Private banks wrote off 28% bad loans as compared to 14% for PSBs! Here is why
The RBI data, accessed through RTI queries by DNA Money, reveals that private banks have written off 28% of their gross bad loans as compared to 14% of public sectors banks since 2009-10.
The common refrain is that the state-owned banks are stodgy and slow-paced under the swelling burden of the bad loans. In contrast, their counterparts in the private sector look unblemished and display a cleaner balance-sheet. But a study by DNA Money based on responses from the Reserve Bank of India (RBI) on RTI queries tells a completely different story: private banks have failed miserably in maintaining the basic parameters of efficiency such as write-off and recovery. They have in fact written off more portions of the toxic loans in their books than their peers in the public sector.
Data available from fiscal 2009-10 reveals that top private banks have managed to put up a neat façade by “cleaning up” their mess every year. Top private banks may have a lesser amount in absolute write-off due to their market size in comparison to the public sector banks, but it is now revealed that they are hurriedly cleaning up their balance-sheets, in order to help them enhance their lending and avail tax incentives.
Obviously, the steep write-off ratio by private banks as well as their recovery rate that is on par with public sector banks have put them in a tight spot when it comes to a debate on the overall efficiency in the banking industry.
Top ten private banks, including ICICI Bank, Axis Bank and HDFC Bank, have written off 28% of their gross bad loans in the last eight years and nine months (starting FY2010 up to December 2017). During the same period, top ten government banks, including State Bank of India (SBI), Punjab National Bank (PNB) and Bank of Baroda, have written off only 14% of the bad loan.
According to RBI data, HDFC Bank has written off almost 50% of their gross NPAs while IndusInd Bank has 41%, followed by Axis Bank (34%) and City Union Bank (29%) during the period beginning FY2010. Among other private banks, ICICI Bank wrote off 23% followed by RBL Bank (21%) and YES Bank (19%).
The government banks hold two-thirds of the banking business in India. The small size of private banks reflects in the absolute write-off amount. Top ten private banks have written off a total of Rs 68, 675 crore against Rs 2.77 lakh crore of the top ten state-owned banks.
A top public banker told DNA Money, “If the write-off rate of private banks is higher than public sector banks and the recovery rate is almost on the same level, then where is the efficiency? It is true that they are growing and capturing public banks’ businesses but they have more holes than public banks.”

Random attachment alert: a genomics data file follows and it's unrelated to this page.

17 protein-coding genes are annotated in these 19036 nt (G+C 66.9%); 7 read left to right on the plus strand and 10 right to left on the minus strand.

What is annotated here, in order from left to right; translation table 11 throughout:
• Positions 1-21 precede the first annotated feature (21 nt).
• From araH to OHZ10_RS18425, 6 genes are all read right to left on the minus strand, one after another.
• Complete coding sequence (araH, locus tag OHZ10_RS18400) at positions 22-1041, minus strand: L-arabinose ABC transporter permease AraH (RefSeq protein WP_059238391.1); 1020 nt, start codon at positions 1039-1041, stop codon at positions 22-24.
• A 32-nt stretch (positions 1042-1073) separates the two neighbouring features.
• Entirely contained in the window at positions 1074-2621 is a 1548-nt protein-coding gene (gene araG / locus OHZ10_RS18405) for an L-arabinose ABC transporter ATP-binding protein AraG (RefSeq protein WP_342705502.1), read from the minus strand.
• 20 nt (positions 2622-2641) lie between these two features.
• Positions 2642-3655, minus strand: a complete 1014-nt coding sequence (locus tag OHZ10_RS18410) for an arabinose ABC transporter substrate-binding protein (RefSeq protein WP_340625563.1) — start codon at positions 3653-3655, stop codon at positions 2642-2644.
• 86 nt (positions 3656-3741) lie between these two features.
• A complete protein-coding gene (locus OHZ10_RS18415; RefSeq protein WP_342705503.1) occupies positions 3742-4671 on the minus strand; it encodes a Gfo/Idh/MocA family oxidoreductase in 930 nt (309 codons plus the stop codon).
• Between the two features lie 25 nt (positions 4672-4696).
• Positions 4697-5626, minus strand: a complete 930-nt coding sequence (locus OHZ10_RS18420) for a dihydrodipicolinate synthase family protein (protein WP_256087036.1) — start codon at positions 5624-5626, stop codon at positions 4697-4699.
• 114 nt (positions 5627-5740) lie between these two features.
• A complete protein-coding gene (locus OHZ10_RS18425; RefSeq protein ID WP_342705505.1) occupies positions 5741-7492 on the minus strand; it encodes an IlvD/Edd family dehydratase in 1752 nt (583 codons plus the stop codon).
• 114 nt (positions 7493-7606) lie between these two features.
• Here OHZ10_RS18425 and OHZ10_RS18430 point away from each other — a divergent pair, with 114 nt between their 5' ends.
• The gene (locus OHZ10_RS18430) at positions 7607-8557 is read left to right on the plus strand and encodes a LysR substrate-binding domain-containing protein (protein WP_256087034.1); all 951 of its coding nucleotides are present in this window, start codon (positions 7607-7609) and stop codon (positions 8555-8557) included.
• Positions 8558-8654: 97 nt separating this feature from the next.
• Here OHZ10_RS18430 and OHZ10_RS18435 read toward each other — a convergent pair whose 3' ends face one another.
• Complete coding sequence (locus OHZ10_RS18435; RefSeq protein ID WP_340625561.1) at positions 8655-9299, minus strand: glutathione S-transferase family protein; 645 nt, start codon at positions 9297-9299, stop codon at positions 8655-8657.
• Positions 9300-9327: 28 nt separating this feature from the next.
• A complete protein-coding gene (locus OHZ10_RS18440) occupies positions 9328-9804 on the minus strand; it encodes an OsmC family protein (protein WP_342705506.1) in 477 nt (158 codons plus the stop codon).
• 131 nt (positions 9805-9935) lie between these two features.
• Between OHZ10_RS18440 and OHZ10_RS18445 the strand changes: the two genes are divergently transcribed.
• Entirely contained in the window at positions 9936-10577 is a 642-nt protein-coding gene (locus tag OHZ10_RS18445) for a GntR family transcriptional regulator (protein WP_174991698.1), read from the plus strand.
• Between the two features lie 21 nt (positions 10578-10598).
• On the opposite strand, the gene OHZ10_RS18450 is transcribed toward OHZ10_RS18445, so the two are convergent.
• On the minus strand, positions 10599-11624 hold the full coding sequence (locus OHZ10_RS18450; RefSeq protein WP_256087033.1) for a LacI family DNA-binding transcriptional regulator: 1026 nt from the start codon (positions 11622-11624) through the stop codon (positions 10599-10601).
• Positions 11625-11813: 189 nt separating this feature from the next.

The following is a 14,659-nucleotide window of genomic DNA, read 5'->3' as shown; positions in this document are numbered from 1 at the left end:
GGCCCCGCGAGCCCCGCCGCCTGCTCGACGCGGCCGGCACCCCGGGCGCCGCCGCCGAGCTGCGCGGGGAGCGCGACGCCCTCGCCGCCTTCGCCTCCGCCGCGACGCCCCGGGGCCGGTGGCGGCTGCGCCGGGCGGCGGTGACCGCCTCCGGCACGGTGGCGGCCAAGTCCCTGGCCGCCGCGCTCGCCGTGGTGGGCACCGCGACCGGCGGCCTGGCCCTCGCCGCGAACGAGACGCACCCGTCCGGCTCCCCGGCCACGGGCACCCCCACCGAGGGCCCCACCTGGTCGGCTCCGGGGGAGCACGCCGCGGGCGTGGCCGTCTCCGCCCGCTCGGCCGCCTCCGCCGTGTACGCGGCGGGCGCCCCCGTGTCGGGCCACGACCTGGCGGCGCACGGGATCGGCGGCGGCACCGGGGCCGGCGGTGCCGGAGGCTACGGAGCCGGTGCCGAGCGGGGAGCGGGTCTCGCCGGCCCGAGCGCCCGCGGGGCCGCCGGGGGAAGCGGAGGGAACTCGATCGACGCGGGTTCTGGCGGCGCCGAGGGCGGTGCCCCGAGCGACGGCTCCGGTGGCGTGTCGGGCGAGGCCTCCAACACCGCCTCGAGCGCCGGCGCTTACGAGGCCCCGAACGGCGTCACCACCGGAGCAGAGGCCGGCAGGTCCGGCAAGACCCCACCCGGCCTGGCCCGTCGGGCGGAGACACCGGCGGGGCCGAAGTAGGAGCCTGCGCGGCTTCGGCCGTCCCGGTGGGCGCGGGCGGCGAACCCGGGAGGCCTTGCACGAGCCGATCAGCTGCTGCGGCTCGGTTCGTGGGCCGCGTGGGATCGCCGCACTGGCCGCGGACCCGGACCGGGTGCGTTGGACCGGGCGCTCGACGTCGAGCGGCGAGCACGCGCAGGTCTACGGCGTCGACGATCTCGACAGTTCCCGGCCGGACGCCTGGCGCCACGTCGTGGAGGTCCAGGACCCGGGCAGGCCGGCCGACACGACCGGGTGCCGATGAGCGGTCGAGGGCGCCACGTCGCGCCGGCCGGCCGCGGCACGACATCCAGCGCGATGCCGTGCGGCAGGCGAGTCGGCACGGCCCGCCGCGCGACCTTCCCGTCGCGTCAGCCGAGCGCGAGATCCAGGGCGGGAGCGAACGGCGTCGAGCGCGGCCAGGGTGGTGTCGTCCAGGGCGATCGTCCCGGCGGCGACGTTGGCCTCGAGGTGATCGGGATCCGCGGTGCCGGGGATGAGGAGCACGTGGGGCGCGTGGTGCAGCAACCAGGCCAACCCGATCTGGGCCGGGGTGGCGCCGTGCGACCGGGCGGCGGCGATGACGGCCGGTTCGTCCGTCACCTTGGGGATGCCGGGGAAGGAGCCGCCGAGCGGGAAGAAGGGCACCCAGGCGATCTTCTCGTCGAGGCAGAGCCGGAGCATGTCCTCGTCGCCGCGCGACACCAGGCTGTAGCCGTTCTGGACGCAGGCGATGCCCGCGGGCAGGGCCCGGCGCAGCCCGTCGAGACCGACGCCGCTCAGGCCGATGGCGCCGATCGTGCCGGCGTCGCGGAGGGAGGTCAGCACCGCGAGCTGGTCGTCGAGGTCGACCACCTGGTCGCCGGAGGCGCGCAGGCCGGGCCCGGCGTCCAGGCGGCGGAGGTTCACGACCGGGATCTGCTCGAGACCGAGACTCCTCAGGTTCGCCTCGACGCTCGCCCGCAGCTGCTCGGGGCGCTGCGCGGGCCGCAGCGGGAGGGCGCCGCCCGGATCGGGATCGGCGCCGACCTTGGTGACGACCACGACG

The biggest public sector bank, SBI has written off 18% of its bad loans during the period beginning FY2010. Canara Bank has written off 16% of its bad loans followed by PNB with 15% during the same period.
Among the leading public banks, Bank of India has written off 14% of its bad loans followed by IDBI Bank with 14% and Indian Overseas Bank, 13%, respectively.
Barring two banks, Federal Bank and Bank of Baroda, all other banks mentioned in this article did not respond to a detailed questionnaire sent to them on e-mails and text messages.
Ultimately, write-offs are a double whammy for the economy, say accounting experts. Banks usually fail to recover the full amount and the government loses taxes in the process. Amarjeet Chopra, former president of the Institute of Chartered Accountants of India (ICAI), the accounting regulator body in India, says, “There is a need to lay down guidelines on bad loan write-off for three reasons. Firstly, no account should be written off, even technically, without making adequate efforts for either rehabilitating the accounts or making recoveries in accounts. Secondly, there is no undue benefit derived in the form of lower tax liability by way of these write-offs without making any efforts. Thirdly, it enables the banks to show lower gross NPAs.”
Sumit K Batra, a corporate lawyer, says that both public sector and private banks use write-offs to remove loans from their balance sheets and reduce their overall tax liability. “Unlike public sector banks which get adequate support from the government, private banks opt for a higher write-off rate in order to attract investments and avoid scrutiny and cover up the actual deficit.”
Recovery hits a bumpy road